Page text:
Sunday, January 10, 2010

"We believe in Site" Carabella Vineyards in Oregon


Location, location, location this is mantra you've probably heard on more than one occasion and what is true in Real Estate is also true in vineyard selection. Quite a bit of time, effort and agonizing goes into the process of site selection. It's not just a matter of finding a plot of vacant land where everyone else has planted their vineyard and throwing down some rootstock and grafting some vine clone you learned about in winery management 101. So pain staking is site selection that theirs was the culmination of a twelve year search for a location, which they understood needed to combine the best criteria of top quality Oregon and French terroirs.
That said, the most fundamental and irreversible decision in the life of a vineyard is the choice of site and one now can only hope that after a twelve year odyssey they've chosen correctly, I for one believe they have. Vineyard Site Selection is a huge topic and not one I wish to tackle in this review as it would really be impossible as well as impractical, but if you choose to understand more about it, feel free to click on this link I've included and have at it!
Focus on Pinot Noir: Pinot Noir appears to be Carabella Vineyards main emphasis, they have five different clonal blocks fermented separately, then blended prior to bottling to exhibit the complex potential of the vineyard. They make modest (this where you have balance) use of new French oak, their stated focus is on the, "purity of fruit and elegance of style" according to their winemaker Mike Hallock. Many folks now consider Pinot Noir as the preeminent red grape, ala a post Sideways era. It has been eluded to in many circles (this time I'm included) that Pinot Noir is able to covey a sense of place (terroir) better than many of its counter parts. According to Michael Franz of (WRO), "when PN is well crafted by a winemaker with a deft hand, Pinot Noir is uniquely capable of transmitting intricate nuances regarding the climate and soils of the place in which it was grown." this is a statement of which I am in total agreement with and leads me into this thought, most Pinot Noir (any wine really) will fall into one camp or the other either it will be thin, rustic and aloof or it will be a over extracted fruit bomb, neither of which a true Pinot Noir is meant to be.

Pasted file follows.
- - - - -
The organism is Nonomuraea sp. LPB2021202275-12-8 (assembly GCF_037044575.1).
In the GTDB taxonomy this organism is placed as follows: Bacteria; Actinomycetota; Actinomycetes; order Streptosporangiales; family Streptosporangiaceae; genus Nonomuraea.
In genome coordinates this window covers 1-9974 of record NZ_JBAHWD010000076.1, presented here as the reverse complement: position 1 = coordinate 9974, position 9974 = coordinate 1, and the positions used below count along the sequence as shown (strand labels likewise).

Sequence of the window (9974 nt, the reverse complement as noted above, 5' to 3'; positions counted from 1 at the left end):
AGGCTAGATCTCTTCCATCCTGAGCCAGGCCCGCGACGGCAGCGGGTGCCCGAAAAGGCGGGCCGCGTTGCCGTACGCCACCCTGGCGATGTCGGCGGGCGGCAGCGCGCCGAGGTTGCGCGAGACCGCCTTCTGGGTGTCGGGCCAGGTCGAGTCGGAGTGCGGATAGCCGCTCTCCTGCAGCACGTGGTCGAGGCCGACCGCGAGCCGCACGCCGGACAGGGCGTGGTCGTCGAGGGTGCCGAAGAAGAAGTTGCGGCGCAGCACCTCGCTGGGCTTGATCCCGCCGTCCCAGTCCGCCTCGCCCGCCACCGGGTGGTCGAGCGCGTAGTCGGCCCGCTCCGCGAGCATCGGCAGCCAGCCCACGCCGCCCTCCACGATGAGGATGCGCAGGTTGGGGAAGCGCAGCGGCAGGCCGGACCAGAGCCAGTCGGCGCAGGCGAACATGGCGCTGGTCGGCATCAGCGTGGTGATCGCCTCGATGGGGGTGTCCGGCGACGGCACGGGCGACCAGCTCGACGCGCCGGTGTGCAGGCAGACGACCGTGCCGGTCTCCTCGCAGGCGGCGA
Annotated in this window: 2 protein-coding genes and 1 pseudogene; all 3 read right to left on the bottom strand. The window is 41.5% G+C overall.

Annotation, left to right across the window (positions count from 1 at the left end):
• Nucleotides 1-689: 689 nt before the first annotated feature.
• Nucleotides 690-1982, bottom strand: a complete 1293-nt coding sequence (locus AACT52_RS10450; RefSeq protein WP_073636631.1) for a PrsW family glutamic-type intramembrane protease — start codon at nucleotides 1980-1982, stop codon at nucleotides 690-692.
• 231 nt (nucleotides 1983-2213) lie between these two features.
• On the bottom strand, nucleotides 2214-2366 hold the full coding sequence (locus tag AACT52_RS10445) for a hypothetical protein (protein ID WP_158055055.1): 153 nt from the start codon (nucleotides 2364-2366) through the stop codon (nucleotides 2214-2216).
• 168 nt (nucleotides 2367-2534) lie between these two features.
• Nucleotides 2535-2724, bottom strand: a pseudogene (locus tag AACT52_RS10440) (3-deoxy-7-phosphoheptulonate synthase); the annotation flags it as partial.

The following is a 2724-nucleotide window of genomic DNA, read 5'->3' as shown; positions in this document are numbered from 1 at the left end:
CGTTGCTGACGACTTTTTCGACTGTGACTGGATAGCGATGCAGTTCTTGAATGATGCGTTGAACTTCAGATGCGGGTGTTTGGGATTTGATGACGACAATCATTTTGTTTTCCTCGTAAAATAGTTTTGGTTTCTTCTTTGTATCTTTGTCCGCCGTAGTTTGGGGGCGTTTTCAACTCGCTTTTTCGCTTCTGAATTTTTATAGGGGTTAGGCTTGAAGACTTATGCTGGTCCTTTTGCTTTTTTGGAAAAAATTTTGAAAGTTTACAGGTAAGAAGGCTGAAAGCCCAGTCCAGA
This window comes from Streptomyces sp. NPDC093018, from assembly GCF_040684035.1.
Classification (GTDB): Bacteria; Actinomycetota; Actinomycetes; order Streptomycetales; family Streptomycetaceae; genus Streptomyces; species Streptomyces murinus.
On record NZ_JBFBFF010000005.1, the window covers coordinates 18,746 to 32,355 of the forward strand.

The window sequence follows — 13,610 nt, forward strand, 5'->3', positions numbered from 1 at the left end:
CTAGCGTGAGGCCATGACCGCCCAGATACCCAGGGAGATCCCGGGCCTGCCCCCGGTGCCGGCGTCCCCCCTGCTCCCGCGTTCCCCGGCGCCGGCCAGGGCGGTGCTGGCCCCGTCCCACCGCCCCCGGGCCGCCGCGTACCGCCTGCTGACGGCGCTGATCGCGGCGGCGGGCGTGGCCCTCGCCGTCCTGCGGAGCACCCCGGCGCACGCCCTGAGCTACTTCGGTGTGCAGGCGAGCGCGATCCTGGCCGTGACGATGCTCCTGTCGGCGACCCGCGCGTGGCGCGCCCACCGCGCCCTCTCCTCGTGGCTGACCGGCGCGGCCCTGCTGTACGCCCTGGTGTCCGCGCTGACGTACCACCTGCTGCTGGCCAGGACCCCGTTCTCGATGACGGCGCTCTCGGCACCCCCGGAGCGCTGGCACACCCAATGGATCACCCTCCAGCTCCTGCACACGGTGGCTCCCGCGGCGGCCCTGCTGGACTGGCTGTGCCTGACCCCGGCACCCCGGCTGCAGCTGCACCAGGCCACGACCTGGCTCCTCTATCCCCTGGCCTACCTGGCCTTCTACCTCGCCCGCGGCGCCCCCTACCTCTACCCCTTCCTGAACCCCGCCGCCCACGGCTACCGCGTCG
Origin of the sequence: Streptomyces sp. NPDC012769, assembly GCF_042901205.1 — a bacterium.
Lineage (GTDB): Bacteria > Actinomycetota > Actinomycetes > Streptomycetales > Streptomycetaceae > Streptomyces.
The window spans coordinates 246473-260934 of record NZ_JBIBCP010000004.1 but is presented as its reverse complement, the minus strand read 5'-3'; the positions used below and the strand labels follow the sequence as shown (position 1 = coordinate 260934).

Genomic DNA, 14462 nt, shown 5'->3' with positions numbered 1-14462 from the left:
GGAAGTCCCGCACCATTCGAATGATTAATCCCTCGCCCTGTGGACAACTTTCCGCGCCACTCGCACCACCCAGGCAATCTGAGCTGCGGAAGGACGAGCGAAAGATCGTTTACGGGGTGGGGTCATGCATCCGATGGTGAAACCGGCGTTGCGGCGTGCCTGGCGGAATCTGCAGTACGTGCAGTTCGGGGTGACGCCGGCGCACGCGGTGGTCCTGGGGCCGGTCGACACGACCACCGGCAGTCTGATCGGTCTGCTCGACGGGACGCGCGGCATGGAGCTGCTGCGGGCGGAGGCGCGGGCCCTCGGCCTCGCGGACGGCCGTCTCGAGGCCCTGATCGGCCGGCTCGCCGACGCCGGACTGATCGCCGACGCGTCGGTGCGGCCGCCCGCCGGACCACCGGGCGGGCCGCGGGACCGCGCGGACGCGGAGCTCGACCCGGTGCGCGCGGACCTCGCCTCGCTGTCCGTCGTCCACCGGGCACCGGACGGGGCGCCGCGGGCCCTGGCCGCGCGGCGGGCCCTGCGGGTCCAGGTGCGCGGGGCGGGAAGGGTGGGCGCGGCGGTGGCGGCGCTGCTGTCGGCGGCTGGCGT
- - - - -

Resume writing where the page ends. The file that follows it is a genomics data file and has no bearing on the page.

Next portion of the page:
The Vineyards: Where you may ask is this vineyard exactly, the vineyard is located in the newly designated Chehalem Mountains AVA (American Viticultural Areas) in Oregon’s Northern Willamette Valley. Their vineyard sits on a 58 acre site, on the southeast side of Parret Mountain, with a southeast slope which would seems to be an ideal. The altitude between 500 to 600 feet and the terrior is composed of gravely volcanic soils, Nekia, Saum and Jory (which is the name of my kids, Jk), which have proven perfect for dry farming according to their winemaker Mike Hallock.

This review will focus around two of the wines from Carabella Vineyards one the Plowbuster Pinot Noir described as a second label from Carabella Vineyard and the other was their 2007 Chardonnay featuring the Dijon 76 Clone and this is the Chardonnay I mentioned in my last post as a very good wine that balances the chasm between NO-oak and a gentle oaking.